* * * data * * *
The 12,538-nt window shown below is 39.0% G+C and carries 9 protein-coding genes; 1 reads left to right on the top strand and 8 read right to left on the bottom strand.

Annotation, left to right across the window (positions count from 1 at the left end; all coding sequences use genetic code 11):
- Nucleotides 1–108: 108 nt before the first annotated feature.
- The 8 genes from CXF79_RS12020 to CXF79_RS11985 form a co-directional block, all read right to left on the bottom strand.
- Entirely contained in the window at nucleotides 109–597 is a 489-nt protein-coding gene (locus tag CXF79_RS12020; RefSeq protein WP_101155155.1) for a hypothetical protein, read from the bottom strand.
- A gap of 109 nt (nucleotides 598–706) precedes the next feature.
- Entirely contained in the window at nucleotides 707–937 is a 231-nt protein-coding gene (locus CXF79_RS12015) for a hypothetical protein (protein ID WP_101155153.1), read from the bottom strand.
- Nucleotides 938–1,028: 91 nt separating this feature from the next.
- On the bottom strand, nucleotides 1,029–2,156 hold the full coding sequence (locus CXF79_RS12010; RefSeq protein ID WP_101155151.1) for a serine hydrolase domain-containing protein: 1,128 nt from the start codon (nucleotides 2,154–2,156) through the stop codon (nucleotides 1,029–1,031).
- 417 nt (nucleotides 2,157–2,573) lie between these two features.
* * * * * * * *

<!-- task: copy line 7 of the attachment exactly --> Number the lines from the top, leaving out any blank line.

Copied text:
- Entirely contained in the window at nucleotides 707–937 is a 231-nt protein-coding gene (locus CXF79_RS12015) for a hypothetical protein (protein ID WP_101155153.1), read from the bottom strand.